“I hate waste in the first place. I actually found a letter from a young lady who had borrowed a dress and she talked about how she gave the dress back and why she gave it back, and it was that because she felt like people were willing to help her, she wants to help others. It actually created this snowball effect where she was like, ‘Now, I want to go out and help others because I know how important it was to me,’” she said. 

While donating assists people in the community and provides a way for them to find and obtain necessities, according to junior M Yoneyama, they also help the environment. 

 For Yoneyama, helping the environment plays a large role in the decisions they make and they said it is important to reuse and recycle old belongings. They also said they always try to purchase pre-used things and give away their own old belongings to others, since donating gives items another chance before they become waste. 

“I usually thrift if I need things,” they said. “Buying second-hand items gives them a second life and there’s some really cool things to be found at thrift stores. I’d rather buy pre-used items to avoid buying from fast fashion and to keep things from ending up in landfills. (It’s typically cheaper too, which is always a plus!) Sustainability and the environment definitely played a huge part in my decision to try to buy more second-hand items.”

Maanya Rajesh, leader of Green Action Club (GAC) and senior, makes plans before a meeting with City Councilman Tim Hannon about climate action in Carmel.
Photo: Chenyao Liu

Like Yoneyama, Rajesh agrees on the importance of sustainability. Rajesh said donations are important for the environment because of their correlation with sustainability. 

“When you’re donating, you’re allowing for there to be a circular economy, which is sustainable,” Rajesh said. “Instead of having all these products go to landfills, by you being able to kind of reuse them, rehome them, that’s kind of ending this cycle of not ending it, but it’s kind of inhibiting this cycle of consumerism, where people just go and buy and buy and purchase new things.”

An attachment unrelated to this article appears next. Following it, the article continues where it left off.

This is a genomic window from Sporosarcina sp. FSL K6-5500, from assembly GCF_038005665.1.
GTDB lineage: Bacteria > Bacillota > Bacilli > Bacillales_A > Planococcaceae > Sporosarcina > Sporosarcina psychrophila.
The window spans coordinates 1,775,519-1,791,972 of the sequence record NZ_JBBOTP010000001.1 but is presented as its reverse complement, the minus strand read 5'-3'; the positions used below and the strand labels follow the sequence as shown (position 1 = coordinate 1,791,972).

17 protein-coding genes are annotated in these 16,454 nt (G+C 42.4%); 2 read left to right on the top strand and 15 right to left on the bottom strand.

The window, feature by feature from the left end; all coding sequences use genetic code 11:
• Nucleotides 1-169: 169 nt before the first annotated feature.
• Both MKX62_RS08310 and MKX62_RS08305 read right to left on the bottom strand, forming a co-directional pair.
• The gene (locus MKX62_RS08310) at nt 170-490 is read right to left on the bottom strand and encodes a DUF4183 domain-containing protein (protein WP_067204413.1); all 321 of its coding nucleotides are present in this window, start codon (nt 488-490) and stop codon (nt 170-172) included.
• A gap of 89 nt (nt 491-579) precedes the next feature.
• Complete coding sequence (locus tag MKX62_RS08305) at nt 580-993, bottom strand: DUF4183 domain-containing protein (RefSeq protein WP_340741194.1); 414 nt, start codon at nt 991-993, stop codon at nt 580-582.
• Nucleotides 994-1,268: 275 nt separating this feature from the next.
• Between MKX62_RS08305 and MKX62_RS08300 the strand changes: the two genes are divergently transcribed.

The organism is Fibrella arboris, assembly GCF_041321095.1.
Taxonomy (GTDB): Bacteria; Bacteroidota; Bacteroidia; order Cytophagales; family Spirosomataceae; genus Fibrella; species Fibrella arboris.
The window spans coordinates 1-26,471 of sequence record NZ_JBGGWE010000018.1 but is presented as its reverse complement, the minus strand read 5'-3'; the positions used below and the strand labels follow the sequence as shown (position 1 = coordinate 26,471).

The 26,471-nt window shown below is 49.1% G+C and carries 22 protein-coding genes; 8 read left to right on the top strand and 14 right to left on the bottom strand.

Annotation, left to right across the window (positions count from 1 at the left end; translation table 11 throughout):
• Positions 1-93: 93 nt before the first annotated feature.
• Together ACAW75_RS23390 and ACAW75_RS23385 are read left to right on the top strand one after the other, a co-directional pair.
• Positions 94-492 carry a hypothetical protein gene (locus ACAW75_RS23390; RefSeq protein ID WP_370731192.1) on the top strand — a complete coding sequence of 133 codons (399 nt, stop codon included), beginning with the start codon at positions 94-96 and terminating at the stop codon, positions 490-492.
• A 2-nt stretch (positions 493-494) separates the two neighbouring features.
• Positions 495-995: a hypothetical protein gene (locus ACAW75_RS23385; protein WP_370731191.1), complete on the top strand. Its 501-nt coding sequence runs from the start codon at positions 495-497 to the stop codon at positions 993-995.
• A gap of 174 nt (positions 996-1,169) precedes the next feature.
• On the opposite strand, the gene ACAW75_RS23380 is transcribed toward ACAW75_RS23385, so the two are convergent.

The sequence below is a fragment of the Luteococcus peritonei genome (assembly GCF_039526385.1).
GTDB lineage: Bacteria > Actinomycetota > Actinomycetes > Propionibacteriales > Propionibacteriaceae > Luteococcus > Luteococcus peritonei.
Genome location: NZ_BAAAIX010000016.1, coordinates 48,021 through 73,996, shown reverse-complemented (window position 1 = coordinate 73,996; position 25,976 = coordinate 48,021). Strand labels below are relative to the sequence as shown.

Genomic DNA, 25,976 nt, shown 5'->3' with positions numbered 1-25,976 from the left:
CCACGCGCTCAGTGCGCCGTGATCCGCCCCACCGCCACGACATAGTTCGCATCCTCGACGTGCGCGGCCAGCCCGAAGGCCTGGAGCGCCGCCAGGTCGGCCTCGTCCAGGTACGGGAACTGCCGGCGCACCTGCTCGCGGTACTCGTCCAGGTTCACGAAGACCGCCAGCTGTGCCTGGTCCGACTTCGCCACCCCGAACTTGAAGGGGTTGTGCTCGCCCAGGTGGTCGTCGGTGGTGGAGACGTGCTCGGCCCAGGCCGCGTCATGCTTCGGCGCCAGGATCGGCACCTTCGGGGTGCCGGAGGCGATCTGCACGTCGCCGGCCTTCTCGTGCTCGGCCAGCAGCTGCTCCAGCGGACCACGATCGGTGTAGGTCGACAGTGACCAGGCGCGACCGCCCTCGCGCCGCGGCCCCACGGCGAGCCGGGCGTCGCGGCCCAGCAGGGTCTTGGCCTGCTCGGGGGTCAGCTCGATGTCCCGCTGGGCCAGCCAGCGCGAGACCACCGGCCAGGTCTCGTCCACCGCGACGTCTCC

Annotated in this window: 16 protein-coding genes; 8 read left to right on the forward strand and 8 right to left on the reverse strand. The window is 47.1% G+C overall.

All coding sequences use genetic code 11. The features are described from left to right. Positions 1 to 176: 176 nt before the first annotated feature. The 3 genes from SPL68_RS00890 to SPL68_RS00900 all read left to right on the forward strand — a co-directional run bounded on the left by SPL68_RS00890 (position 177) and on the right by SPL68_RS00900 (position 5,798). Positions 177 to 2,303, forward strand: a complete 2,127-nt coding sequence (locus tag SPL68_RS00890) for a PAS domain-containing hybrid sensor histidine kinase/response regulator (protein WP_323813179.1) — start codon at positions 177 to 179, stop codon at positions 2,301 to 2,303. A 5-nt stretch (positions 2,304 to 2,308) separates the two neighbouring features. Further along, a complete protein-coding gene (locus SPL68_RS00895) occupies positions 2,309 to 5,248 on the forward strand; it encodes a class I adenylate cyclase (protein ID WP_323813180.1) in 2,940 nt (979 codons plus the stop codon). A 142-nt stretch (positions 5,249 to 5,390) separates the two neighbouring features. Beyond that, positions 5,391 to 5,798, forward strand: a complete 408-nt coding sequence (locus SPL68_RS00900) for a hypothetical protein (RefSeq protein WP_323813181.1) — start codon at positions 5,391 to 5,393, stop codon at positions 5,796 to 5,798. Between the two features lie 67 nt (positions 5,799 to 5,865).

Rajesh said donating can help to avoid the consequences that follow throwing belongings away. She said once items are thrown away and go to landfills, they negatively impact the environment. 

“(Thrown away belongings are) going to basically pile up in landfills. And that’s overtime, going to emit a bunch of really bad emissions and chemicals, especially a lot of times, they’re gonna burn that waste. So that’s like methane, carbon dioxide, really bad gases that are going to be emitted into the environment, which further fuels climate change,” she said. “So that’s why we want to kind of donate and keep all these materials and clothes and things that don’t really need to go to the landfill out of the landfills and have a circular economy (which is) basically, we’re just gonna keep on recycling all the goods that are produced and so they’re not all like, piling up in landfills.”

Green Action Club (GAC) sponsor Carey Anderson said she agreed with Rajesh. She said the GAC organizes donation drives to help with sustainable recycling or disposing of materials that would often be thrown in landfills.

“What we did with the holiday lights (drive) is instead of putting it in the trash, we donated it to a specialty facility called Tech Recyclers, and their job was to take it and undo all those different pieces of the strands and almost 90% of that strand of lights that just usually would go in the trash, they could reuse. I think that’s cool,” Anderson said. “(In October), when we collected just candy wrappers because of Halloween time, we were able to return that to a company that doesn’t put it in the landfills, but uses it and reuses it. I really think that tapping into all of those different avenues helps us all be more sustainable.”

Overall, Rajesh, Anderson and Yoneyama agreed donating old items was beneficial to the environment.

“I think sustainability is important to give back to the earth,” Yoneyama said. “It provides for us, so why not do everything we can to keep it safe?”